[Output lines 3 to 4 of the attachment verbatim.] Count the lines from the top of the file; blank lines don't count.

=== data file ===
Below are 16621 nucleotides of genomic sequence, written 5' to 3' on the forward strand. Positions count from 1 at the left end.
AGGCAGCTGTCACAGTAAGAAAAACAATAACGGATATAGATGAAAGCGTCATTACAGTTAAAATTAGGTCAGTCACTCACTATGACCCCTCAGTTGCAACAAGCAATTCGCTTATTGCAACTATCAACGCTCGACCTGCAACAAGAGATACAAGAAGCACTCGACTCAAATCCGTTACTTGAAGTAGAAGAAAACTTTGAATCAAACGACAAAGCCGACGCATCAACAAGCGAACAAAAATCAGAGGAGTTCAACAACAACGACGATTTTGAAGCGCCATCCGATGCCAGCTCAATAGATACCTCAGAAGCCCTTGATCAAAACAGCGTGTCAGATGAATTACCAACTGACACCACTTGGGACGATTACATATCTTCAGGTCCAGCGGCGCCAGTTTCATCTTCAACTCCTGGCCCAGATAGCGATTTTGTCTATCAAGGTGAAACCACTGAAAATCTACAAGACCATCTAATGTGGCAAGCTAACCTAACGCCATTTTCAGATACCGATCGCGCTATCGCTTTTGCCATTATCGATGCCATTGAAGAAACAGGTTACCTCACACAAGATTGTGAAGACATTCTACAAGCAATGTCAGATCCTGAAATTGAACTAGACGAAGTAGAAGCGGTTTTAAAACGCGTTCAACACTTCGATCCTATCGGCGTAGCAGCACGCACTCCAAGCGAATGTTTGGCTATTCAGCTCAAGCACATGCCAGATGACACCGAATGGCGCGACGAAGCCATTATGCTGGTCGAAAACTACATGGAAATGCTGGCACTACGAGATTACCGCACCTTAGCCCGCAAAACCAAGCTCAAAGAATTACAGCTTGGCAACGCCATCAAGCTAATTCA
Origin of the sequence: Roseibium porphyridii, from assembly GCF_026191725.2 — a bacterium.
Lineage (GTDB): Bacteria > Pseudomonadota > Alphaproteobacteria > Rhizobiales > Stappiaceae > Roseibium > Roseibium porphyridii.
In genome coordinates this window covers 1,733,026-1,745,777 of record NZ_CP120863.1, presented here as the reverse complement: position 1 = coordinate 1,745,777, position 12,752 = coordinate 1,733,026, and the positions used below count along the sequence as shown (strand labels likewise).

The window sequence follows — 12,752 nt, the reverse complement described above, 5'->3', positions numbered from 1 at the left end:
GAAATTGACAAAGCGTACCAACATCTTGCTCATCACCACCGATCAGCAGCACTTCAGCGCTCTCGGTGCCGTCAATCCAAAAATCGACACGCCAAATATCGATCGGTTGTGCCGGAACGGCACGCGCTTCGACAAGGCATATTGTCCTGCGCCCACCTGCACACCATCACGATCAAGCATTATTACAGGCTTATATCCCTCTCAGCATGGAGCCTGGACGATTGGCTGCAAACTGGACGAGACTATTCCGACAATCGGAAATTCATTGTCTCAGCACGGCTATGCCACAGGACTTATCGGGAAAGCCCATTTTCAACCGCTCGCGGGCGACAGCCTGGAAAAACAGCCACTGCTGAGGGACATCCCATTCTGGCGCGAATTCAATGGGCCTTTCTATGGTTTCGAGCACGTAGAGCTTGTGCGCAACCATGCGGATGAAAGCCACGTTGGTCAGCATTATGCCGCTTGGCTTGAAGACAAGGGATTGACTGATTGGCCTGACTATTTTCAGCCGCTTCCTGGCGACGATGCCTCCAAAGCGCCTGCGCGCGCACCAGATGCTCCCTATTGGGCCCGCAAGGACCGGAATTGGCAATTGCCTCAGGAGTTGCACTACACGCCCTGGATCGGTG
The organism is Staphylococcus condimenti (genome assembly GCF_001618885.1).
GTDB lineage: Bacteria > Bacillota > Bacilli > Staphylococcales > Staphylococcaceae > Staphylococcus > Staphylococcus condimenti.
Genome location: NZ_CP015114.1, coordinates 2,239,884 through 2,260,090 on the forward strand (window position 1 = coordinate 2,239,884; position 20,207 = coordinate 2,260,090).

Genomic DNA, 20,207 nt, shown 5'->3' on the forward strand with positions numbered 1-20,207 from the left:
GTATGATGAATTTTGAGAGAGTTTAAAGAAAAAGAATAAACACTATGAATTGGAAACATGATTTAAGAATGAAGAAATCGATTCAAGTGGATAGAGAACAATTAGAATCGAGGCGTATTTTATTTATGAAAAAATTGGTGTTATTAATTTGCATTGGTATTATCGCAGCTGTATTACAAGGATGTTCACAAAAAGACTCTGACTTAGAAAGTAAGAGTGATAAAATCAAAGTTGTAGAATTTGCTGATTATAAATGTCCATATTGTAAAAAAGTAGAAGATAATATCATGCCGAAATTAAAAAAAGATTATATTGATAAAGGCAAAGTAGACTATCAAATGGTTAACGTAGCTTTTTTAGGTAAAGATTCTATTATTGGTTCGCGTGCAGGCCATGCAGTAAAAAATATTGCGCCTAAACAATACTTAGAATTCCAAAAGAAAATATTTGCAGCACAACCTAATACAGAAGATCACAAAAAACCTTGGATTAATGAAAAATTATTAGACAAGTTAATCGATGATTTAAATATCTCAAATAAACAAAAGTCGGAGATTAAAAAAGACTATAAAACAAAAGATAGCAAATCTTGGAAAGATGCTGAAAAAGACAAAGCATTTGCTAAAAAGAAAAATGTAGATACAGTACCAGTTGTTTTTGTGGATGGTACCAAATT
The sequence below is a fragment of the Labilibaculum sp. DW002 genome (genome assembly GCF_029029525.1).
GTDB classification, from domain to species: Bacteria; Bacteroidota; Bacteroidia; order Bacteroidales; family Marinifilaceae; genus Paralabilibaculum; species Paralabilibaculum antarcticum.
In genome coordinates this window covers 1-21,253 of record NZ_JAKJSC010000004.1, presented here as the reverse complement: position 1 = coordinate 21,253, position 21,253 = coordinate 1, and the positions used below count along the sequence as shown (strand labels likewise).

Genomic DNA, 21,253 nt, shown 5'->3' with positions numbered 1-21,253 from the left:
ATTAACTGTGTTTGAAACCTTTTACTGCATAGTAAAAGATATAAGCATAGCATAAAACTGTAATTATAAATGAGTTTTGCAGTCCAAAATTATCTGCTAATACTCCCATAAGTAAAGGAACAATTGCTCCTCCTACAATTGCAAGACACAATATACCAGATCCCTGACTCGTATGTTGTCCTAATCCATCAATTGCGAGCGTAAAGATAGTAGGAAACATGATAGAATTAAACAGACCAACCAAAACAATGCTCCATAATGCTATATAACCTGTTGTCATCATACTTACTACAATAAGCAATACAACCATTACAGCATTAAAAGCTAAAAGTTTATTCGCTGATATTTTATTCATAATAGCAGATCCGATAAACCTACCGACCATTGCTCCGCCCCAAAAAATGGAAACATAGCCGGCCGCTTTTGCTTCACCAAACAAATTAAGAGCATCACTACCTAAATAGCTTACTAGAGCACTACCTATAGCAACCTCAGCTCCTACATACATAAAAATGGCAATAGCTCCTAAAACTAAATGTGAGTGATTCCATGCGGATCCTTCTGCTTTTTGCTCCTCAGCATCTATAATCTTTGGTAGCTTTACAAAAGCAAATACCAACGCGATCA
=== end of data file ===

Origin of the sequence: Roseibium porphyridii, from assembly GCF_026191725.2 — a bacterium.
Lineage (GTDB): Bacteria > Pseudomonadota > Alphaproteobacteria > Rhizobiales > Stappiaceae > Roseibium > Roseibium porphyridii.